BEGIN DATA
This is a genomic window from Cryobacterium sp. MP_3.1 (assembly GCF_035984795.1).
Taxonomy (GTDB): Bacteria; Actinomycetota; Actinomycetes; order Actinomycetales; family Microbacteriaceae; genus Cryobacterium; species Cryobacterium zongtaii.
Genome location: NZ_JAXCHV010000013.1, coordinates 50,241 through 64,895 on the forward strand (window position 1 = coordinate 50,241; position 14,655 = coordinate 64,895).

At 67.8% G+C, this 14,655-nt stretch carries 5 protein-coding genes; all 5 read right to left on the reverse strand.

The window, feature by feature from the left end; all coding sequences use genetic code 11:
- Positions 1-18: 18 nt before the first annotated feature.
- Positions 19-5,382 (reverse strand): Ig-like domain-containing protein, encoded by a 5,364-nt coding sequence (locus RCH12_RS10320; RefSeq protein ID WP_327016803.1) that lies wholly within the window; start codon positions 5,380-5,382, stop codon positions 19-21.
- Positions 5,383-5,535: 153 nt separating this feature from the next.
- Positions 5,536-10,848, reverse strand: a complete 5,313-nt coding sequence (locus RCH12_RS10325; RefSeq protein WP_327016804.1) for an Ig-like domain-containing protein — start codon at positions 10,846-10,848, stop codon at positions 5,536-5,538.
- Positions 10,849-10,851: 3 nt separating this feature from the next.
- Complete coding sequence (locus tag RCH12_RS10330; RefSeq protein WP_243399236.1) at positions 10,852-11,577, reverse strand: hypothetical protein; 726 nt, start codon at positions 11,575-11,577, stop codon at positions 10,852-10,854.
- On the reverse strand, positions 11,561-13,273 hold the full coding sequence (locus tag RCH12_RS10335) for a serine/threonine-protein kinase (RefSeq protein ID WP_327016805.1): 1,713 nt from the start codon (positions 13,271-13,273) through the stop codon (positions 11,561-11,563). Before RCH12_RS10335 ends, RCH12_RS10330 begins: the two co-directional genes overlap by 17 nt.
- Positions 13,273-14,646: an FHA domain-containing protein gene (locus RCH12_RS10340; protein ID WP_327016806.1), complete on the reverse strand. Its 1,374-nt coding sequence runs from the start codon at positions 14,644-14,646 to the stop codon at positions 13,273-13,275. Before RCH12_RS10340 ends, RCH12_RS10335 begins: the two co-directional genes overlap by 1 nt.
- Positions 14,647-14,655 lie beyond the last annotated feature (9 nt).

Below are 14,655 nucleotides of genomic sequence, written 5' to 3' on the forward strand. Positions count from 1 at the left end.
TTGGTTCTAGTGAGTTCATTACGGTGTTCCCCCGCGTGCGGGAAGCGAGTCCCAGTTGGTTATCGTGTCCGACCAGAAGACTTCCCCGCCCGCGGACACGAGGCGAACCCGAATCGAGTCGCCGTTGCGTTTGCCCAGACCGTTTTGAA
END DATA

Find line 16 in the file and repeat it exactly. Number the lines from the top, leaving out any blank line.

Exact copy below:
TTGGTTCTAGTGAGTTCATTACGGTGTTCCCCCGCGTGCGGGAAGCGAGTCCCAGTTGGTTATCGTGTCCGACCAGAAGACTTCCCCGCCCGCGGACACGAGGCGAACCCGAATCGAGTCGCCGTTGCGTTTGCCCAGACCGTTTTGAA